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MAUREEN KENNEDY/Out of the Shadows: Not one to drop albums too frequently, Kennedy's second set took a decade to gestate as she dug through the major writers of the past to find worthy tracks that haven't been beaten to death. A classic jazz singer with the black clothes 50s vibe running through her work, Kennedy brings enough heat to her native Canada to keep them from having more below zero days than they do. You like your thrushes classic and classy? Kennedy is on the money throughout. Now, why did she let this linger in the can for 5 years? It needed to escape a lot sooner.

YITZHAK YEDID/Visions, Fantasies and Dances: So, you like klezmer music? How do you think you can handle the works of this Syrian Jew who studied under Paul Bley, cites John Zorn as an influence and pals around here with some top Israeli classical cats, all of which he did after winning some top honors in Israeli music circles? The violin might strike you as klez music running far a field but once it breaks loose, you're all on your own. Musically, Yedid sounds like the closest thing we have to a contemporary Leonard Bernstein with all the stuff he has going on here. This is certainly not music to be taken lightly, but it's not music that's work to listen to either, even if you do have to bring some commitment to these bytes to get the most out of them. Well done stuff for high brow listeners.

ANNE CZICHOWSKY QUINTET/The Truth and the Abstract Blues: She goofs on Oliver Nelson, does a solid riff on Toots Thielemans and is an over all swinging jazz vocalist that knows how to hit all the right notes. A jazz thrush in the classic mode, even when she's kicking it out on originals with slyly contemporary lyrics, Czichowsky is easy on the ears but more than musical comfort food. Tasty throughout nonetheless, this band swings with easy sophistication and Czichowsky has more of a handle on vocalese than too many of her contemporaries that try their hands at it. Solidly cooking throughout.

ANDREAS KURZ QUARTET/Caught into Something Turning: Time to widen your horizons as this defacto super group of Germany jazzbos show you how it sounds when the top players get together to play at the top of their respective games. Working together in various configurations over the last 20 years, the musical simpatico runs deep on this bar raising, sitting down jazz, listening set. Masterful stuff that never feels like it's in your face, these players might have had to name a leader for the record but they play like an ensemble that plays as one. Skillful and impossible not to like, this is straight up jazz that'll make your day. Well done.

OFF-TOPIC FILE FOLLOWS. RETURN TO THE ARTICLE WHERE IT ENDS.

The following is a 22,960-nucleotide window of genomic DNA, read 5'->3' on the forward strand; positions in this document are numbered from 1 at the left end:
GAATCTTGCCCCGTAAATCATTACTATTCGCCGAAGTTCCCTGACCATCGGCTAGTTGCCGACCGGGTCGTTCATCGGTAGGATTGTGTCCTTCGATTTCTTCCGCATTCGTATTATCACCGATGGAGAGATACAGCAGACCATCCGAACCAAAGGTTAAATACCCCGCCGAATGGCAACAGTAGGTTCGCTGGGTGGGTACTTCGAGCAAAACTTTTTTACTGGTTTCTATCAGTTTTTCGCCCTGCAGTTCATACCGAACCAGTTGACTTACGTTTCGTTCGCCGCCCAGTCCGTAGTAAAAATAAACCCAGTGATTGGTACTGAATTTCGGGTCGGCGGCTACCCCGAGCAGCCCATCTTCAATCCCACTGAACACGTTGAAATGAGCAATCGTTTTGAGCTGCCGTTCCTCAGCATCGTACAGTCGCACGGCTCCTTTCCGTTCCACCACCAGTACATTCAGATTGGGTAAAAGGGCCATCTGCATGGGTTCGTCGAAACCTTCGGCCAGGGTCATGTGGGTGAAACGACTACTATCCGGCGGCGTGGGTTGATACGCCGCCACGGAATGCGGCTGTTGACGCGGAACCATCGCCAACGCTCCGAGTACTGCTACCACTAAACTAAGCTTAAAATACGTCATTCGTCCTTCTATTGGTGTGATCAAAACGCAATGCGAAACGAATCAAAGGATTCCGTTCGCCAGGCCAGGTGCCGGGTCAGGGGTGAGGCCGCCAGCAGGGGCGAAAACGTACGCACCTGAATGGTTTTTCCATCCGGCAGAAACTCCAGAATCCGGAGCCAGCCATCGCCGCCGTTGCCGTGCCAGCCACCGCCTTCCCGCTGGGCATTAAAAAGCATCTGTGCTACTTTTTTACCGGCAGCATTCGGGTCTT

KIEWETTERS GAMMARAMA/For the Cats: The label's Next Generation series does itself proud presenting this young sax man that has the chops to wonderfully lead a jazzbo quartet that delivers killer straight ahead playing that works throughout. Never failing to be on the money, if you have ears of a certain age, there's plenty here that's going to remind you of your fave stuff from the past, but after close listening, you'll hear this is a statement of it's own unto itself. Utterly tasty, this is a wining set that's sure to blow your ears wide open with it's deceptive simplicity. Check it out.

DOUGLAS DETRICK'S ANYWHEN ENSEMBLE/Bright and Rushing World: We've certainly got nothing against art jazz--when it's done right, and this is certainly done right. This work was commissioned by an arts council after winning a very competitive grant and if anything, it sounds like envelope pushing jazz that might have come from the minds of Shorty Rogers or Jimmy Guiffre when they were making off the clock music that resonated even when it didn't fit the format. It doesn't sound like arts council music. With it's classical and chamber music leanings, it goes far a field from general expectations but it keeps you riveted throughout. Almost like a musical version of the art house movie you weren't sure you were going to like but wound up raving about to anyone that would listen, this set invites you to sit down, shut up and be dazzled by all it has on the ball. Detrick and his crew can win any cut throat competition any place, any time. Killer stuff.

NELDA SWIGGETT STRINGTET/Blue Eyed Painted Lady: A jazzbo trio mixes it up with a couple of local (Seattle) classical luminaries for a rolling thunder of a set that smokes along mightily with elements of pop and progressive rock in it's grooves as well as it's jazz base. Delightfully left of center, this is a fearless set that pushes boundaries and keeps on going. Smart stuff for smart listeners that like music that really takes them places.

DOMINIC J MARSHALL TRIO/Spirit Speech: Sitting down jazz piano trio work from a tyro that's showing how he's maturing right in the public eye without a trace a self consciousness. Smoking stuff that doesn't live up to the hippie vibe you might think the title is throwing off. Solid stuff that takes it's roots and heritage seriously with an ear cocked toward the future, Marshall and his pals play like a crew that's here to stay. Very much a contemporary jazz winner throughout.

Volume 38/Number 134
March 14, 2014
830 W. Route 22 #144
Lake Zurich, IL., 60047
CHRIS SPECTOR, Editor and Publisher
Copyright 2014 Midwest Record

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